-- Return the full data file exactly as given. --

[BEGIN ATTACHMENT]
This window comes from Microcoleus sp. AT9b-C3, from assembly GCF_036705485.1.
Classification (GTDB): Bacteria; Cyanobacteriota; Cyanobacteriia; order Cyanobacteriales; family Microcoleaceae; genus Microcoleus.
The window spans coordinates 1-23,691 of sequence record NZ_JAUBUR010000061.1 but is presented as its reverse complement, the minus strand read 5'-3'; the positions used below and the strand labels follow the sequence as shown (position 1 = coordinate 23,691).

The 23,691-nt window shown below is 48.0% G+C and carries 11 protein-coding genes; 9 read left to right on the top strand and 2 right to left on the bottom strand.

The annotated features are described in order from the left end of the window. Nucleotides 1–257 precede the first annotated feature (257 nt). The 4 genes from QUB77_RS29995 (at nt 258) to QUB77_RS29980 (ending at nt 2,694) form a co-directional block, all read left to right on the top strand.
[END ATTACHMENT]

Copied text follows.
This window comes from Microcoleus sp. AT9b-C3, from assembly GCF_036705485.1.
Classification (GTDB): Bacteria; Cyanobacteriota; Cyanobacteriia; order Cyanobacteriales; family Microcoleaceae; genus Microcoleus.
The window spans coordinates 1-23,691 of sequence record NZ_JAUBUR010000061.1 but is presented as its reverse complement, the minus strand read 5'-3'; the positions used below and the strand labels follow the sequence as shown (position 1 = coordinate 23,691).

The 23,691-nt window shown below is 48.0% G+C and carries 11 protein-coding genes; 9 read left to right on the top strand and 2 right to left on the bottom strand.

The annotated features are described in order from the left end of the window. Nucleotides 1–257 precede the first annotated feature (257 nt). The 4 genes from QUB77_RS29995 (at nt 258) to QUB77_RS29980 (ending at nt 2,694) form a co-directional block, all read left to right on the top strand.